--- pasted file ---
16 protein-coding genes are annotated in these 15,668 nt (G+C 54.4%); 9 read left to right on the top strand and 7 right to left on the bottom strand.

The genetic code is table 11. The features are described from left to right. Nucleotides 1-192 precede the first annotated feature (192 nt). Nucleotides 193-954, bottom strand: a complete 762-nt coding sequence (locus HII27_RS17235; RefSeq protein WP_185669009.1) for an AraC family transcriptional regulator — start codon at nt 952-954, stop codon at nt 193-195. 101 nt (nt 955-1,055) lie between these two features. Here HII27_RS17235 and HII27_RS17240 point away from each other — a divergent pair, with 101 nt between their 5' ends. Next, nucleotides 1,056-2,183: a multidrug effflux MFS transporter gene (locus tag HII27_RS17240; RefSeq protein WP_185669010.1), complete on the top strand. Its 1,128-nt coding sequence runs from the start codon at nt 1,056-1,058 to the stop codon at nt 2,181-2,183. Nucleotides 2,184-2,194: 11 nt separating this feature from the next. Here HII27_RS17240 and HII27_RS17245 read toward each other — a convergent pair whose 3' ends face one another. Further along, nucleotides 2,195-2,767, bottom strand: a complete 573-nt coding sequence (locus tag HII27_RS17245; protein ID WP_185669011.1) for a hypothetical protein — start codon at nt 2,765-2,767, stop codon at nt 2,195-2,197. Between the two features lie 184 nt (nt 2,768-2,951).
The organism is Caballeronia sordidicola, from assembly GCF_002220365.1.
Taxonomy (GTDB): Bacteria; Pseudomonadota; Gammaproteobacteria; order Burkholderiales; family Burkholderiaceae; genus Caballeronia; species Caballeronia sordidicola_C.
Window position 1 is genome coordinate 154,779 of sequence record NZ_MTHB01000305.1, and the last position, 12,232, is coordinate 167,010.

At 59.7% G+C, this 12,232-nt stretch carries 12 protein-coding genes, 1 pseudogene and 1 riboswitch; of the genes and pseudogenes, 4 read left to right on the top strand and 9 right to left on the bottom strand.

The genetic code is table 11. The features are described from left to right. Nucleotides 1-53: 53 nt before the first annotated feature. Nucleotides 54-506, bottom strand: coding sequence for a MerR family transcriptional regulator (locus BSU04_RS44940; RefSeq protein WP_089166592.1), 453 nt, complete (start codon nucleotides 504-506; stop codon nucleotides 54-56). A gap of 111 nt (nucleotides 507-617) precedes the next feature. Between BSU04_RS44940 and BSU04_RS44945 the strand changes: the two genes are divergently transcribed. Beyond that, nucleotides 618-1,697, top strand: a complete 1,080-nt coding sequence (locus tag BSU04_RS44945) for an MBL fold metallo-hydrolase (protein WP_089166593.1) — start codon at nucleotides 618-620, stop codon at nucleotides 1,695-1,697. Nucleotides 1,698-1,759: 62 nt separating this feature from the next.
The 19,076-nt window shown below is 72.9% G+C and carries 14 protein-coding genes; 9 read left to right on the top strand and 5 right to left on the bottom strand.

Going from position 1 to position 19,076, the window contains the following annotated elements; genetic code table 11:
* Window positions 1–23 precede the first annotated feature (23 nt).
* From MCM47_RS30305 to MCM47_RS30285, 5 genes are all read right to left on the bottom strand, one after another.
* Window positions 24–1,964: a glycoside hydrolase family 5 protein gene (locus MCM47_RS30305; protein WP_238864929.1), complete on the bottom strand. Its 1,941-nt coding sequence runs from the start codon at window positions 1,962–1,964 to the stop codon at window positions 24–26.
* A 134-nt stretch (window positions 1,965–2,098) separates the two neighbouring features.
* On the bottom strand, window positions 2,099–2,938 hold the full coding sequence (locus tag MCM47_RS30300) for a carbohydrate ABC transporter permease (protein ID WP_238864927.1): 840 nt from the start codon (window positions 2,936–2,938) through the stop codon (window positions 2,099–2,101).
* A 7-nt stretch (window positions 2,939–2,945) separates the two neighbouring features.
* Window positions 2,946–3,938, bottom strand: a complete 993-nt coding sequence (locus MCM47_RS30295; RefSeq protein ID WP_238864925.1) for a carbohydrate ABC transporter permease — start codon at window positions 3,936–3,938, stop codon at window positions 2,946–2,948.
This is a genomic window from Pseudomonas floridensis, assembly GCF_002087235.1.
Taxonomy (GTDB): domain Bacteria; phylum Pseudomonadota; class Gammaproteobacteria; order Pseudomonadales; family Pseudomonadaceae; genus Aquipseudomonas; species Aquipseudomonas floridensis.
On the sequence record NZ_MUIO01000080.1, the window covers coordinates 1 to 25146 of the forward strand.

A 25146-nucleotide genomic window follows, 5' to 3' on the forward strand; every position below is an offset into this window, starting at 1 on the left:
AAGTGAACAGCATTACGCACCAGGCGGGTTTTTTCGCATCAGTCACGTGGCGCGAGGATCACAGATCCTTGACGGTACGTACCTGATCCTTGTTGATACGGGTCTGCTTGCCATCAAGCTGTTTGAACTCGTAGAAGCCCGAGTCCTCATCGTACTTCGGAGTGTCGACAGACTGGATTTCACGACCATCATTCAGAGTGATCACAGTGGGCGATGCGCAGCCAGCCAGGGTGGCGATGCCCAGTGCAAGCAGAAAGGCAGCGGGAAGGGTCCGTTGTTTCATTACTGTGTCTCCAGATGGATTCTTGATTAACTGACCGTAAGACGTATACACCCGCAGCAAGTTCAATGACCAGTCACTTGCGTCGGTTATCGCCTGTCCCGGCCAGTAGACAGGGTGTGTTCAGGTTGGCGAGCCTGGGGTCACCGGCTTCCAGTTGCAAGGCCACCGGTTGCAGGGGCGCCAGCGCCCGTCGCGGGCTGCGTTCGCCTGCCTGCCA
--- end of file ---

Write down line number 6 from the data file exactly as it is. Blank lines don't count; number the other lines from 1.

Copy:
At 59.7% G+C, this 12,232-nt stretch carries 12 protein-coding genes, 1 pseudogene and 1 riboswitch; of the genes and pseudogenes, 4 read left to right on the top strand and 9 right to left on the bottom strand.